September 30, 2005


Reviewed by Martin Tsai at the 24th Vancouver International Film Festival

Following Fire (1996) and Earth (1998), director Deepa Mehta finally completes her acclaimed and controversial "elements" trilogy with Water. The devastating depictions of gender disparity and religious turmoil in India incited right-wing Hindu fundamentalists to stage protests, ransack theatres, issue death threats and even force the shutdown of the 2000 production of this final series installment. The director went on to make the lightweight Bollywood/Hollywood and The Republic of Love before returning to Water – this time filming secretly in Sri Lanka.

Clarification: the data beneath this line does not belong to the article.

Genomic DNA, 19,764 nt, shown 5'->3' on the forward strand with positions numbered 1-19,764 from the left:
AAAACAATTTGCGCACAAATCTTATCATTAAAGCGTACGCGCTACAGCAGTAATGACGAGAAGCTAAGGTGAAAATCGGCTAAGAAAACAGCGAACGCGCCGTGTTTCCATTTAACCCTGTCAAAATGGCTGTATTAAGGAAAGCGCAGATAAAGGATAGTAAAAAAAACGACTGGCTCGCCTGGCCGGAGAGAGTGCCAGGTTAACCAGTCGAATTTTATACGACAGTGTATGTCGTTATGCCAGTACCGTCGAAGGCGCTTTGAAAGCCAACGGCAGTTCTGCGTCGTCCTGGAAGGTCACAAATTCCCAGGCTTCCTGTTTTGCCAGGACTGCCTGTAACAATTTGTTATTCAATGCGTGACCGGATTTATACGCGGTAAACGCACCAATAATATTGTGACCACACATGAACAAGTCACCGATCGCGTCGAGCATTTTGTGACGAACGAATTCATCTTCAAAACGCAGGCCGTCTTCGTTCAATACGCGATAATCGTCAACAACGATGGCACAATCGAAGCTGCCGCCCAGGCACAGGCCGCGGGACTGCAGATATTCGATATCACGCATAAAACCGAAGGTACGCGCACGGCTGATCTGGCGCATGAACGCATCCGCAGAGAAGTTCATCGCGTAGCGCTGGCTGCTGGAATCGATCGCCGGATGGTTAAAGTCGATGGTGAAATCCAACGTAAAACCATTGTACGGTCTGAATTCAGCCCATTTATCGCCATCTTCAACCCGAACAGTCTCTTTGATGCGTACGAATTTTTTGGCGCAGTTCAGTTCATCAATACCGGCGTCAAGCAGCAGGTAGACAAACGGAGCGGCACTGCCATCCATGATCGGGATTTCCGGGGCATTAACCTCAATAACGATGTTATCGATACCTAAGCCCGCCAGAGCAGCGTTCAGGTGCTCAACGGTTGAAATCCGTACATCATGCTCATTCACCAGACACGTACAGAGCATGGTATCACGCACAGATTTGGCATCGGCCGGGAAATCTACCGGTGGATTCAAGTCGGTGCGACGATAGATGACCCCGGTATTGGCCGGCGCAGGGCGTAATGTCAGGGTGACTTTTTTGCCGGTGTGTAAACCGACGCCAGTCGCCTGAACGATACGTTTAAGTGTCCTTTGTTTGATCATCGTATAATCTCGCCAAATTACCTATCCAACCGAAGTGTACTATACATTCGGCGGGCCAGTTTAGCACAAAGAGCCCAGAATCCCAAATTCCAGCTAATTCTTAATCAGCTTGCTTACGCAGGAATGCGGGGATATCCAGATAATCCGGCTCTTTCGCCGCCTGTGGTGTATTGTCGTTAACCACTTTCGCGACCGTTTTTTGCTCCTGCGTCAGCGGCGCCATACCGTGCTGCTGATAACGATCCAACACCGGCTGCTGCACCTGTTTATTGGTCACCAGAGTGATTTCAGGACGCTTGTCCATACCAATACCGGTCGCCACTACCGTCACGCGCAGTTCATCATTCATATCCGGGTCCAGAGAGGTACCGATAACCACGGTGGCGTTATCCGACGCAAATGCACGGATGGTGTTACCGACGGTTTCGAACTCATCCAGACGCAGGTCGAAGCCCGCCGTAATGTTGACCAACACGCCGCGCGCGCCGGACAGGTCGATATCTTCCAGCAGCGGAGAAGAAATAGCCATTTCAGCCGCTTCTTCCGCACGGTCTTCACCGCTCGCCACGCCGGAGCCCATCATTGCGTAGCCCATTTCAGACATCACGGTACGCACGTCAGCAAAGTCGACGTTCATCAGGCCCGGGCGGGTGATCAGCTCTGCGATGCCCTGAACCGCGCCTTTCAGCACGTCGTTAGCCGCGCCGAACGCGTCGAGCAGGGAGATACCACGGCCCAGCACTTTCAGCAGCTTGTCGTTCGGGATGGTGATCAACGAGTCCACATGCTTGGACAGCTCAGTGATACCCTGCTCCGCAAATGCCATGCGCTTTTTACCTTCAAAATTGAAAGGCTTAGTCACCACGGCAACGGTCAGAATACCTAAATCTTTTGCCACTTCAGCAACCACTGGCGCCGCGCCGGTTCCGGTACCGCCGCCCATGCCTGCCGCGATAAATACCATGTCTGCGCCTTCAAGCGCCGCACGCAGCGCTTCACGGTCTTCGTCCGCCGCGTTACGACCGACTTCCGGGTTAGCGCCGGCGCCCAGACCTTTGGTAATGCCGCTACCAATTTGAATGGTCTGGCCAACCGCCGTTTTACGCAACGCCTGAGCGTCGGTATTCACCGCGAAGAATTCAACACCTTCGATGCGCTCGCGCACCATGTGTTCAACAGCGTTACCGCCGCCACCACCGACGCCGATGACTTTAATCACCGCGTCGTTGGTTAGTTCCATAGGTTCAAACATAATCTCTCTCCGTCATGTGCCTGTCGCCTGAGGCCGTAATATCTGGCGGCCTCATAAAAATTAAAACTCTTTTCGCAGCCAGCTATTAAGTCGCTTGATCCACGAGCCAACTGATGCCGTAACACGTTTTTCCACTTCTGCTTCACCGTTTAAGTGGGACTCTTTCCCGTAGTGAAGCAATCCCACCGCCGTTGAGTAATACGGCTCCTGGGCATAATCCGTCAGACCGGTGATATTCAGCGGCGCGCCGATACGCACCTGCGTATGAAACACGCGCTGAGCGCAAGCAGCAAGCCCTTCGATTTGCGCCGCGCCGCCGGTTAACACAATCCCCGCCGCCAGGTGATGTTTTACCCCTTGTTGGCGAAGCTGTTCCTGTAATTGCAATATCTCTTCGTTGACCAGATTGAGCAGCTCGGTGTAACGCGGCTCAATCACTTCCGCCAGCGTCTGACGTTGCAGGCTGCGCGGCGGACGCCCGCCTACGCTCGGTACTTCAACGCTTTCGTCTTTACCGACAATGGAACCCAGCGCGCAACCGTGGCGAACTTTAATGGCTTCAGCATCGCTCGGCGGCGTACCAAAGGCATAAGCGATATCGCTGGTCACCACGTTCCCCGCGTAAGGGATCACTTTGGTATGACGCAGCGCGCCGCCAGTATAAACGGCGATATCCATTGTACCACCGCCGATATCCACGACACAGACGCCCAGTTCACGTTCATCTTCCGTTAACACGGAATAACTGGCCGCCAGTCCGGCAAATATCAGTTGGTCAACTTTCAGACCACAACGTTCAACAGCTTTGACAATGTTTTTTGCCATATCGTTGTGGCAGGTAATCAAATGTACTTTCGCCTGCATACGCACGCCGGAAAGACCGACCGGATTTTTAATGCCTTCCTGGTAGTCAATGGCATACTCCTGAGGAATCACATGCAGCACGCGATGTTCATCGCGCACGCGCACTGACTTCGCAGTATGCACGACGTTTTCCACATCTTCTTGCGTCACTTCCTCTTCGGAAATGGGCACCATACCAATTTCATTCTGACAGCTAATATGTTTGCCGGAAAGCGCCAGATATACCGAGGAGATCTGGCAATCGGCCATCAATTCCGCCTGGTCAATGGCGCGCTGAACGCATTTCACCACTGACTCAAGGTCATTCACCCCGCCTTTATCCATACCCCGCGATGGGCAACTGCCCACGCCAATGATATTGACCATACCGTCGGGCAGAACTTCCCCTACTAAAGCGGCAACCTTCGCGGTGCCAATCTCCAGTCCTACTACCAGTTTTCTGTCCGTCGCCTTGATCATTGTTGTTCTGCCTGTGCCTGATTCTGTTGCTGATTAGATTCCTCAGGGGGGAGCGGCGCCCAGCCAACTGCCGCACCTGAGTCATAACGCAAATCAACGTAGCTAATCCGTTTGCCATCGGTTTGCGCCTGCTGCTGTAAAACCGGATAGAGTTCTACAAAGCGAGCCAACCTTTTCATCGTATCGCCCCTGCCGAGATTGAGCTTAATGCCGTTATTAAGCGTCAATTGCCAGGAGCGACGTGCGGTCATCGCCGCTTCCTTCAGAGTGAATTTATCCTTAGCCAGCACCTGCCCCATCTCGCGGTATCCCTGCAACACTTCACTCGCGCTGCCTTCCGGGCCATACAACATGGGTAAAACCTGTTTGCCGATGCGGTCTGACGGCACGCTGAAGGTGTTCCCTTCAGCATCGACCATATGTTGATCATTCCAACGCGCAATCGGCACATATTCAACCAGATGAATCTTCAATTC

Hindu holy texts dictate that a wife has only three options upon the death of her husband: She must either burn with his remains, remarry his younger brother, or live the remainder of her life in self-denial. Set in Colonial-era India inside a house for spurned widows, Water continues the trilogy's exploration of the culture's historically unspoken and unchallenged hypocrisies. Mehta's determination obviously deserves admiration, and her new film is certainly an eye-opener for outsiders. At the same time, it lacks the moral ambiguity and multidimensional characters of the two predecessors. Employing a child's perspective (à la Earth), a Romeo/Juliet-esque doomed romance, a dastardly villain and an unsettling tangent involving coerced prostitution, it often seems like Water is dripping with manipulation.

Reprinted from WestEnder. © Copyright 2005 Martin Tsai. All rights reserved.